If you were designing the worst place to be poor in decades ahead, you'd come up with a low-density, auto-dependent, aging and declining suburb.
The idea that it is somehow progressive to be anti-development may well now be the most pernicious one in American urban politics.
"Fully 88 percent of Atlanta’s poor live in the suburbs" Poor people being stranded in the places cheap gas built is the next great social crisis.
And suburban poverty is going to get worse: the suburban poor land at the intersection of economic transformations, cultural shifts, infrastructure decline, suburban bankruptcy and climate vulnerability. In fact, if you were designing the worst place to be poor in decades ahead, you'd come up with a low-density, auto-dependent, aging and declining suburb.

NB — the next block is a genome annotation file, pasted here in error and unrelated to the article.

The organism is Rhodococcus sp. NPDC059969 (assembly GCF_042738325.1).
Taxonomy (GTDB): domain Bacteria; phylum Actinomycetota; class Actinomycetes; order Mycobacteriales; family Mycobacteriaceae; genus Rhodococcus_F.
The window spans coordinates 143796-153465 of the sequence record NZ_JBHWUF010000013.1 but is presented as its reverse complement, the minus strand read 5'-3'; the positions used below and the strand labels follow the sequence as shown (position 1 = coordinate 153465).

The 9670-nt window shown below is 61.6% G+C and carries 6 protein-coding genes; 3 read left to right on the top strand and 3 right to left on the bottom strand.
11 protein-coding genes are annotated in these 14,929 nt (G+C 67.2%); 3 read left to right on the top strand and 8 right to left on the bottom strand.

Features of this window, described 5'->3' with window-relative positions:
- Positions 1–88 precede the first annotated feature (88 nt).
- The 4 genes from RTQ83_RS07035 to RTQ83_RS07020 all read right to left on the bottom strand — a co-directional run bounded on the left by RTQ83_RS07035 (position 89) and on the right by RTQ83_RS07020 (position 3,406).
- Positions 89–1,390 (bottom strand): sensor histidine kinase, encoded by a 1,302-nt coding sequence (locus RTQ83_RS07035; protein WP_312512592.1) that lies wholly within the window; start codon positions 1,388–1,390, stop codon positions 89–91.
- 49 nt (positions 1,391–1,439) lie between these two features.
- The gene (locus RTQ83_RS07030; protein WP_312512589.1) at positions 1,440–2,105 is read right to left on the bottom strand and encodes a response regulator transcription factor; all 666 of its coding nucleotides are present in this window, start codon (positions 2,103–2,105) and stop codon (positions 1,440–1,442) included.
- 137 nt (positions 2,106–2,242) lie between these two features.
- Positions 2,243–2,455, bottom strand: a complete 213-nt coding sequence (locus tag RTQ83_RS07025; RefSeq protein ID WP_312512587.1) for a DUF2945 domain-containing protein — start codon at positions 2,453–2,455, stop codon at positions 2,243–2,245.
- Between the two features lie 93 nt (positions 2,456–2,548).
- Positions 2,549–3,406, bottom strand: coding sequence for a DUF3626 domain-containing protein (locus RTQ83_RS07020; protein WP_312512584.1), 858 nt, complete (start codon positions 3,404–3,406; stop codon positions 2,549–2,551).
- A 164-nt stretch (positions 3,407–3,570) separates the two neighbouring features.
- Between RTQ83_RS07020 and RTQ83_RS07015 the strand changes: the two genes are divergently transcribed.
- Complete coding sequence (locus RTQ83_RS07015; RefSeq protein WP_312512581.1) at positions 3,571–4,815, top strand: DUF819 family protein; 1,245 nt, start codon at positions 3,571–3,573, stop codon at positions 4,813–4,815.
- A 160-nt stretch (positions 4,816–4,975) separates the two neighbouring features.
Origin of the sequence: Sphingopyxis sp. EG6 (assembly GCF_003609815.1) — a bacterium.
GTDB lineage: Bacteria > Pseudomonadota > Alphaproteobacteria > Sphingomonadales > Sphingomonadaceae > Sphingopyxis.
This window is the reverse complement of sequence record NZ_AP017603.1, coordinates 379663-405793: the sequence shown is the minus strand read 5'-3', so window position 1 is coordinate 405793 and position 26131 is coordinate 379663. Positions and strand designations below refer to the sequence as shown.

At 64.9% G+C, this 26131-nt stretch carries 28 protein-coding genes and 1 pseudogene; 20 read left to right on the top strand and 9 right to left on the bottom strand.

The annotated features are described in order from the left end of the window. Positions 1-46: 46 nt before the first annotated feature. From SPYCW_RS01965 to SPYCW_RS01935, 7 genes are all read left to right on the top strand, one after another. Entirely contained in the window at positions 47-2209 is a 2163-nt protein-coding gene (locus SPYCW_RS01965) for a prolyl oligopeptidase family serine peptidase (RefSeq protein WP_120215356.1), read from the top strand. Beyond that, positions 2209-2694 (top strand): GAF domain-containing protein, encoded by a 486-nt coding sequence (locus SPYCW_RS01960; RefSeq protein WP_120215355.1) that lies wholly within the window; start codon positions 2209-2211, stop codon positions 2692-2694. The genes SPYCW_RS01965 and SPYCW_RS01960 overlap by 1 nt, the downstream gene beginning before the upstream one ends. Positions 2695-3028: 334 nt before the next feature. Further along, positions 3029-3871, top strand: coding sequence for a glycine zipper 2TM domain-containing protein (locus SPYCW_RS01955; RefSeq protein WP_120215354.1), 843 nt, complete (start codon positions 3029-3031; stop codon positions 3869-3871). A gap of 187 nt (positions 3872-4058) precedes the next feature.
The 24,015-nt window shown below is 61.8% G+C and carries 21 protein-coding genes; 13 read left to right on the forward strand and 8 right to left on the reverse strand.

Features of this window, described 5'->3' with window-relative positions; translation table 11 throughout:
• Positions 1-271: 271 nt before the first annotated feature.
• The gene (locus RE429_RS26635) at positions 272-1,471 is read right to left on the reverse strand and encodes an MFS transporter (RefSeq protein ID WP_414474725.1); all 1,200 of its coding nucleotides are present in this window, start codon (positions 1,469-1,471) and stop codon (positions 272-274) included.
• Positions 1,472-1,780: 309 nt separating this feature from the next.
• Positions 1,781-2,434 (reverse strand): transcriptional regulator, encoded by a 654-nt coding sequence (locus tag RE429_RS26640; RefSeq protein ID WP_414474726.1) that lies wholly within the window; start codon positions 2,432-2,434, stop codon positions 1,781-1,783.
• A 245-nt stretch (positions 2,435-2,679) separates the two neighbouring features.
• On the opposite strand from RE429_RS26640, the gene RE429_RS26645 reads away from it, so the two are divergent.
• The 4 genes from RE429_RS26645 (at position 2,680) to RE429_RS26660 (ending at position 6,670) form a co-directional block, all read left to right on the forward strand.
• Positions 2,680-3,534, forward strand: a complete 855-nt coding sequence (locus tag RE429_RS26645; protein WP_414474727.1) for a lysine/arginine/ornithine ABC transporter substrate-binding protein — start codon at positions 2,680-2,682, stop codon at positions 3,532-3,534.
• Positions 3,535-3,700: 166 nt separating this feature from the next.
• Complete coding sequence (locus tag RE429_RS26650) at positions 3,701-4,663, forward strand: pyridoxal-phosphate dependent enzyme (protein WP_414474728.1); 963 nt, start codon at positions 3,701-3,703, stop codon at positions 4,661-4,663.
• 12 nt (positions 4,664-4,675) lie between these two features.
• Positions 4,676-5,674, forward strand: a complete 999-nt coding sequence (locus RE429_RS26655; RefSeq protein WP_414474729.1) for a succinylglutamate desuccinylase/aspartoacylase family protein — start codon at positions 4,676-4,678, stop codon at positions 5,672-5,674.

Suburban poverty can't be tackled without major interventions in planning, built form, infrastructure, governance; without, in essence, unmaking broken suburbs and re-crafting them into something new. The problems of the new suburban poor are structural.
And one of the worst consequences of urban NIMBYism which limits/blocks new housing development is that it's driving the urban poor out into these suburbs.
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